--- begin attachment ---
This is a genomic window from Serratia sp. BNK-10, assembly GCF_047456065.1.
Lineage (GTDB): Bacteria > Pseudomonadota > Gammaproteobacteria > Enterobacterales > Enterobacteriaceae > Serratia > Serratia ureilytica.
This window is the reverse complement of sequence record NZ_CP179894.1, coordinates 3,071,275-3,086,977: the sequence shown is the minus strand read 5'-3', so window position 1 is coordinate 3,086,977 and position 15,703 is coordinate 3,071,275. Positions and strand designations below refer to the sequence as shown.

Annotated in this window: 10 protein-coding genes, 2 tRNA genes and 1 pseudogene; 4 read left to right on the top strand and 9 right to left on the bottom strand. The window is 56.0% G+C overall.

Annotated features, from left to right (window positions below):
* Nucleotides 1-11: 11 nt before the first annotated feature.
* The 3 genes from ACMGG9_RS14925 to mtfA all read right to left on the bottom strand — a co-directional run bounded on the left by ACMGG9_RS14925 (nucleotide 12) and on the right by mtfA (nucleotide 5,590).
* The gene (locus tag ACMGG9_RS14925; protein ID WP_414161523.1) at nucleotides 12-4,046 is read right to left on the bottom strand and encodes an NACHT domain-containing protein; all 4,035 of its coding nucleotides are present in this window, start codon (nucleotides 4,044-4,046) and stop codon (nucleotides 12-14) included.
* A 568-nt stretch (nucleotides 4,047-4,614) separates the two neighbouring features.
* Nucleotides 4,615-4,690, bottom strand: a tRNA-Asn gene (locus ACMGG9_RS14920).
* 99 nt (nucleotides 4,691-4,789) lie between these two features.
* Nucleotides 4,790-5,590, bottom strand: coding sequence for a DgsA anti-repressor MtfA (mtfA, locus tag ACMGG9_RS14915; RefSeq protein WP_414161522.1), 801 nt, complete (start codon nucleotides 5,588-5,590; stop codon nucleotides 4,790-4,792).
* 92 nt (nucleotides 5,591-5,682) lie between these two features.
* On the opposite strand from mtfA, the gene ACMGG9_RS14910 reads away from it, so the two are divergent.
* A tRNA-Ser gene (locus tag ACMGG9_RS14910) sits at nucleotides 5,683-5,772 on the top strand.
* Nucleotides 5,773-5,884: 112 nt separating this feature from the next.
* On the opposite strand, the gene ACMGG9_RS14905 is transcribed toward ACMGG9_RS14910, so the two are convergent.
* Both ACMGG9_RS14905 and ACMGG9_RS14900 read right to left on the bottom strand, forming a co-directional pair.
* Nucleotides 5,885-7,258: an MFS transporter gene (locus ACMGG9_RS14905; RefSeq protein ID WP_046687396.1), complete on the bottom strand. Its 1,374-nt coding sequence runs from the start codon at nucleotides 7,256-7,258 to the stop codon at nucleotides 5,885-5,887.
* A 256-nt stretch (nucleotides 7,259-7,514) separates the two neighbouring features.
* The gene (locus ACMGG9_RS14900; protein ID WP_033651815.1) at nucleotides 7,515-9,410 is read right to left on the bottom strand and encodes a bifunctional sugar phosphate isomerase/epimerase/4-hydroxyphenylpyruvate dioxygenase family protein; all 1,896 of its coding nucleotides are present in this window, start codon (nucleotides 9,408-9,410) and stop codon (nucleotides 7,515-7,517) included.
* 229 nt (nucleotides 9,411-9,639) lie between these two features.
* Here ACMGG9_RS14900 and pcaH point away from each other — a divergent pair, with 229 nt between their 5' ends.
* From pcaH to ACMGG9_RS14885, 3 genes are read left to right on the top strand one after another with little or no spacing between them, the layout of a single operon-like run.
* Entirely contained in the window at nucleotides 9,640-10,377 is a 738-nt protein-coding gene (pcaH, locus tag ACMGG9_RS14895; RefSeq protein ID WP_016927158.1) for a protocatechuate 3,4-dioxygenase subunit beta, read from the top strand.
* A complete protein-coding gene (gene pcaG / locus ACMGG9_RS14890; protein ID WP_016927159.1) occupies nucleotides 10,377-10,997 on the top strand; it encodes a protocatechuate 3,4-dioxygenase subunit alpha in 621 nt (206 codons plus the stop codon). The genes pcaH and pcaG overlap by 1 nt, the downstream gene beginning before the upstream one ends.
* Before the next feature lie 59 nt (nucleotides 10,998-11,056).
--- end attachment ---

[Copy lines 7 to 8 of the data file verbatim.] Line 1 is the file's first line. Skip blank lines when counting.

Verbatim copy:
* The 3 genes from ACMGG9_RS14925 to mtfA all read right to left on the bottom strand — a co-directional run bounded on the left by ACMGG9_RS14925 (nucleotide 12) and on the right by mtfA (nucleotide 5,590).
* The gene (locus tag ACMGG9_RS14925; protein ID WP_414161523.1) at nucleotides 12-4,046 is read right to left on the bottom strand and encodes an NACHT domain-containing protein; all 4,035 of its coding nucleotides are present in this window, start codon (nucleotides 4,044-4,046) and stop codon (nucleotides 12-14) included.